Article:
British Cartoon Archive


Bert Hackett was born in Birmingham on 28 June 1933, and attended the Birmingham College of Art from 1949 to 1952. After National Service in the Royal Navy he lectured at Hornsey School of Art, and worked for ten years as a graphic artist on the Manchester Evening News - as he recalled, "someone fell out of a window, was my job to draw the dotted line on the picture". Hackett then returned to Birmingham, and set up a graphic design business in partnership with Graham Gavin. They supplied editorial material to newspapers, including a strip cartoon on the life of Winston Churchill, co-written with Harold Evans.

In October 1966 Hackett began drawing political cartoons for the Birmingham Post. As he later recalled, "Graham came back to the office in great excitement to announce we had been invited to produce a daily cartoon": "Frankly I was against the idea. The prospect of having to sit down with a blank sheet of paper at a fixed hour every evening...seemed a terrific hurdle." He was persuaded to take it on, but at first shared the work with Gavin, cartooning on alternate days. This gave rise to the signature "Gemini", which Hackett continued to use after Gavin dropped out in 1974. By this time he was working alongside Colin Whittock, the editorial cartoonist of the Birmingham Post's sister paper, the Evening Mail.

Hackett and Gavin's appointment at the Birmingham Post co-incided with the Aberfan disaster, and the editor ruled that the paper would carry no cartoons that week. However, he has since provided the paper with five cartoons a week for fifty weeks a year, and by 1996 had produced more than 7,000. As a colleague explained, his working day "begins around 5.00pm with a careful listening to the day's news...Then it's on to the bus and into the newsroom at the Post & Mail." Arriving around 6.30pm he looked at the news schedule, and tried to produce two or three roughs to show the editor. As Hackett admitted, "if there's nothing on paper at 7.00pm, then I begin to worry." The editor made a quick choice, but, as Hackett explained, "an editor's idea of what makes a cartoon can differ markedly from a cartoonist's": "The journalist usually assumes the cartoonist must be looking for a funny story. In fact the trick is to make fun out of something which is not immediately funny at all." Hackett returned to his desk to complete his cartoon in time for the deadline of 9.30/10.00pm.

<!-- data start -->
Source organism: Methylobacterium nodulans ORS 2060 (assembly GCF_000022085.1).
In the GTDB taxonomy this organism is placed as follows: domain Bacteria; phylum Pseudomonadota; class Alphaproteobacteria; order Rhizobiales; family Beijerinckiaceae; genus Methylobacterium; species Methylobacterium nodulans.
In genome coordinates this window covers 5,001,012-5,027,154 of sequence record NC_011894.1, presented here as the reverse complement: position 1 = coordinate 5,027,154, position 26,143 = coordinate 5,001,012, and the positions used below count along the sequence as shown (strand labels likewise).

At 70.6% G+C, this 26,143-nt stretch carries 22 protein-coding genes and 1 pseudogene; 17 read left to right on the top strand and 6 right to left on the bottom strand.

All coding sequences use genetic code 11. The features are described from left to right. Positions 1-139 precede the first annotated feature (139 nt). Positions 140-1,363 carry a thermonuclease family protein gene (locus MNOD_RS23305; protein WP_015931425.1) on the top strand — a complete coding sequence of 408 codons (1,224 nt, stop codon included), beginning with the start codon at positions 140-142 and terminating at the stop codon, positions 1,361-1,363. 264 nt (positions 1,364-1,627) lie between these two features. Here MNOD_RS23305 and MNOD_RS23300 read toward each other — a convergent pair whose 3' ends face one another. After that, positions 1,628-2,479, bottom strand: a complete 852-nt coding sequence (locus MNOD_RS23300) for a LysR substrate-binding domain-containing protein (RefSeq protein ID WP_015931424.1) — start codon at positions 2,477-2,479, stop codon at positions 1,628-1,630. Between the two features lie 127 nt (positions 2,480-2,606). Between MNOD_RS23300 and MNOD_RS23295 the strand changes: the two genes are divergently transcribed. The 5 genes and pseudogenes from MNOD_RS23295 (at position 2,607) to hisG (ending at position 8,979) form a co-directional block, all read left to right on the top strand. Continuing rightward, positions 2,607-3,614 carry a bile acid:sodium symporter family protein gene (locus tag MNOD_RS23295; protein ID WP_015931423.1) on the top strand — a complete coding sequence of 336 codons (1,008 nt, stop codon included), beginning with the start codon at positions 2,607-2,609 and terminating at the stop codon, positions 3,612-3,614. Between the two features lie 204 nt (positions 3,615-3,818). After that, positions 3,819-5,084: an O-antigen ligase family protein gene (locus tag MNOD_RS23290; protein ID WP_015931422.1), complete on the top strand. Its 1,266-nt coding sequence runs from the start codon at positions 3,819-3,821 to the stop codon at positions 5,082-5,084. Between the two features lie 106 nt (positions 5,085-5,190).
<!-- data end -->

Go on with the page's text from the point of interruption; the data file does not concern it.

Hackett has also provided cartoons and illustrations for the Manchester Evening News, Northern Echo, Sunday Times, Illustrated, and Graphics. But he remains loyal to the Birmingham Post - as one reader wrote to the paper in 1998, "I must congratulate you in keeping your resident cartoonist out of the clutches of the London broadsheets for so long."


  • Dennis Ellam "Drawing Inspiration from Our Daily News", Birmingham Post, 10 June 1994, p.11.
  • Chris Upton "The Gemini Years", Birmingham Post supplement "Gemini: the first thirty years", 21 October 1996, p.3.
  • Dennis Ellam "Making a medium-fine point of life and art", Birmingham Post, 16 November 1996, p.39.
  • Birmingham Post, 24 February 1998, p.14, "Village Hedge Row Rumbles On."
  • Birmingham Post, 6 September 2005, p.3, “Bert’s Turn to Finally Make the News.” 


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